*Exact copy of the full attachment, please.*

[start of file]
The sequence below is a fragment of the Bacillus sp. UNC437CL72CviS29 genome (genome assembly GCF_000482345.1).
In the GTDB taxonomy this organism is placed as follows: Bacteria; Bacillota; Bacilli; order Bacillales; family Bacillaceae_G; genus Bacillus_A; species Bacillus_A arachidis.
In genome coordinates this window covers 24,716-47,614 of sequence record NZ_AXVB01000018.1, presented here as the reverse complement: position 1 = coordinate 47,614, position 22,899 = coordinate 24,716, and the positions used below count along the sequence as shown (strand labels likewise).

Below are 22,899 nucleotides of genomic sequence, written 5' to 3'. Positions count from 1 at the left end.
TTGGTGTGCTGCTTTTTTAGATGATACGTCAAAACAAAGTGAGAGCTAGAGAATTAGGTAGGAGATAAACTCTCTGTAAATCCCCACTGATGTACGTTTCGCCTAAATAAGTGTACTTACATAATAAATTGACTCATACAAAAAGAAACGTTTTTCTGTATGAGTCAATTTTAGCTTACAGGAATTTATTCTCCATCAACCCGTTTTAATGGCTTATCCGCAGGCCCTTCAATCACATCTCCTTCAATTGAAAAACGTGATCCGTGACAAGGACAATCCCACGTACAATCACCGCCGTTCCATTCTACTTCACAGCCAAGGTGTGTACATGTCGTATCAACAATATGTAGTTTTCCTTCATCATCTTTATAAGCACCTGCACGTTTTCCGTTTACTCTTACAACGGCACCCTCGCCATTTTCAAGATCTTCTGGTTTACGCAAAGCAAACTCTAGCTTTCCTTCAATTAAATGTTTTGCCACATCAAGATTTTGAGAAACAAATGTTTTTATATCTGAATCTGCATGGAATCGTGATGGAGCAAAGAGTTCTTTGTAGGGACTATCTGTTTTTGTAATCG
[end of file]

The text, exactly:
The sequence below is a fragment of the Bacillus sp. UNC437CL72CviS29 genome (genome assembly GCF_000482345.1).
In the GTDB taxonomy this organism is placed as follows: Bacteria; Bacillota; Bacilli; order Bacillales; family Bacillaceae_G; genus Bacillus_A; species Bacillus_A arachidis.
In genome coordinates this window covers 24,716-47,614 of sequence record NZ_AXVB01000018.1, presented here as the reverse complement: position 1 = coordinate 47,614, position 22,899 = coordinate 24,716, and the positions used below count along the sequence as shown (strand labels likewise).

Below are 22,899 nucleotides of genomic sequence, written 5' to 3'. Positions count from 1 at the left end.
TTGGTGTGCTGCTTTTTTAGATGATACGTCAAAACAAAGTGAGAGCTAGAGAATTAGGTAGGAGATAAACTCTCTGTAAATCCCCACTGATGTACGTTTCGCCTAAATAAGTGTACTTACATAATAAATTGACTCATACAAAAAGAAACGTTTTTCTGTATGAGTCAATTTTAGCTTACAGGAATTTATTCTCCATCAACCCGTTTTAATGGCTTATCCGCAGGCCCTTCAATCACATCTCCTTCAATTGAAAAACGTGATCCGTGACAAGGACAATCCCACGTACAATCACCGCCGTTCCATTCTACTTCACAGCCAAGGTGTGTACATGTCGTATCAACAATATGTAGTTTTCCTTCATCATCTTTATAAGCACCTGCACGTTTTCCGTTTACTCTTACAACGGCACCCTCGCCATTTTCAAGATCTTCTGGTTTACGCAAAGCAAACTCTAGCTTTCCTTCAATTAAATGTTTTGCCACATCAAGATTTTGAGAAACAAATGTTTTTATATCTGAATCTGCATGGAATCGTGATGGAGCAAAGAGTTCTTTGTAGGGACTATCTGTTTTTGTAATCG